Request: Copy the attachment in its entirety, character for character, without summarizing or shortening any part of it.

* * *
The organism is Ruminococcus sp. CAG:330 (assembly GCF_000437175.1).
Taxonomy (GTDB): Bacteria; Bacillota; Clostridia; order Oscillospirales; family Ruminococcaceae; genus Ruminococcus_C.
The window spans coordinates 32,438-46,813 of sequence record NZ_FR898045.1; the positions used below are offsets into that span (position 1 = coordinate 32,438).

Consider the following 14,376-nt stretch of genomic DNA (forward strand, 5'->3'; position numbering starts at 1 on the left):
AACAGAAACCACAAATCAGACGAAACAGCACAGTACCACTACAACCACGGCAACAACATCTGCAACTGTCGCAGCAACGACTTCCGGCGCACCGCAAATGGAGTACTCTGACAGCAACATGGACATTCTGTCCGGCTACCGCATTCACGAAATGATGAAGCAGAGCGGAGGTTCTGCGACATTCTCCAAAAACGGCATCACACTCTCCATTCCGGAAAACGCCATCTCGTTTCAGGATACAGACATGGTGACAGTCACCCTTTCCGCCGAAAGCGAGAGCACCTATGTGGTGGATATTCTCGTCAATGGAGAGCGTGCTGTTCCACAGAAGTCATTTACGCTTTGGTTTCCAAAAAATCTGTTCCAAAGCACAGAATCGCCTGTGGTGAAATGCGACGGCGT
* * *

The organism is Ruminococcus sp. CAG:330 (assembly GCF_000437175.1).
Taxonomy (GTDB): Bacteria; Bacillota; Clostridia; order Oscillospirales; family Ruminococcaceae; genus Ruminococcus_C.
The window spans coordinates 32,438-46,813 of sequence record NZ_FR898045.1; the positions used below are offsets into that span (position 1 = coordinate 32,438).

Consider the following 14,376-nt stretch of genomic DNA (forward strand, 5'->3'; position numbering starts at 1 on the left):
AACAGAAACCACAAATCAGACGAAACAGCACAGTACCACTACAACCACGGCAACAACATCTGCAACTGTCGCAGCAACGACTTCCGGCGCACCGCAAATGGAGTACTCTGACAGCAACATGGACATTCTGTCCGGCTACCGCATTCACGAAATGATGAAGCAGAGCGGAGGTTCTGCGACATTCTCCAAAAACGGCATCACACTCTCCATTCCGGAAAACGCCATCTCGTTTCAGGATACAGACATGGTGACAGTCACCCTTTCCGCCGAAAGCGAGAGCACCTATGTGGTGGATATTCTCGTCAATGGAGAGCGTGCTGTTCCACAGAAGTCATTTACGCTTTGGTTTCCAAAAAATCTGTTCCAAAGCACAGAATCGCCTGTGGTGAAATGCGACGGCGT